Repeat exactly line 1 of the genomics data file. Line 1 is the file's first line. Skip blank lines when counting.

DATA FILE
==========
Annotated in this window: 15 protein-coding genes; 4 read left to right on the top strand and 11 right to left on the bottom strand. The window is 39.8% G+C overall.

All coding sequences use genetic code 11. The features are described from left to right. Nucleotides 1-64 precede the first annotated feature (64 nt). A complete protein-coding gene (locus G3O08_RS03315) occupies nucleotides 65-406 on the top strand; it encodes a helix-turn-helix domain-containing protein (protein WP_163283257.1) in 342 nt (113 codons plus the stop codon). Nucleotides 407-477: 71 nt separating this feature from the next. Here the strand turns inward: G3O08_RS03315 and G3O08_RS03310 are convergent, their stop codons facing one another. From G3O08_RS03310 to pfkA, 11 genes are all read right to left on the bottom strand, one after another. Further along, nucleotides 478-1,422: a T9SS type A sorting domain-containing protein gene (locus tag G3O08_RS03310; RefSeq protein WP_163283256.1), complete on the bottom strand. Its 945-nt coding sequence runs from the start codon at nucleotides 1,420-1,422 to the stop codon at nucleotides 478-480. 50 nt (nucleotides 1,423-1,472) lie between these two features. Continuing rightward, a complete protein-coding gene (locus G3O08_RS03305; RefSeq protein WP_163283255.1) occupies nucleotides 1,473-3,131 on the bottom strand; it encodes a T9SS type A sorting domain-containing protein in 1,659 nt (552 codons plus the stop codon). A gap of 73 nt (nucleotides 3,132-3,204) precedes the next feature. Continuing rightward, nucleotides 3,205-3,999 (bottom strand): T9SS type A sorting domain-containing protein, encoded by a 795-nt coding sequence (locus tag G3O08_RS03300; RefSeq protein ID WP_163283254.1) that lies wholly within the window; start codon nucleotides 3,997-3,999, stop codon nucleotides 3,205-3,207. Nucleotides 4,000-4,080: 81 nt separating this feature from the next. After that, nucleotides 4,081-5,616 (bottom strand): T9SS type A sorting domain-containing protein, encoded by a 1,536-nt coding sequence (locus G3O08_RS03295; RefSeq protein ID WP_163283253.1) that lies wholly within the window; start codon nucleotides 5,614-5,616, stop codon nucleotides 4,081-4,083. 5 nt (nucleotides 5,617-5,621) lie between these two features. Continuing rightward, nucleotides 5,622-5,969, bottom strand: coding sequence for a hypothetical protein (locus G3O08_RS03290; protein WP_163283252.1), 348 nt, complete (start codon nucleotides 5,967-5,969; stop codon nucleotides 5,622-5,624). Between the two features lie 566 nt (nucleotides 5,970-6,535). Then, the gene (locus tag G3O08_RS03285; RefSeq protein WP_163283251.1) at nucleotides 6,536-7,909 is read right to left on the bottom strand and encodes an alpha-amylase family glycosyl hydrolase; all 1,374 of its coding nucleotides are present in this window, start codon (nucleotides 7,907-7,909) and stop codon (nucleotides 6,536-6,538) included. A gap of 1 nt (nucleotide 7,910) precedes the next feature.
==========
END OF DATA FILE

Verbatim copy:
Annotated in this window: 15 protein-coding genes; 4 read left to right on the top strand and 11 right to left on the bottom strand. The window is 39.8% G+C overall.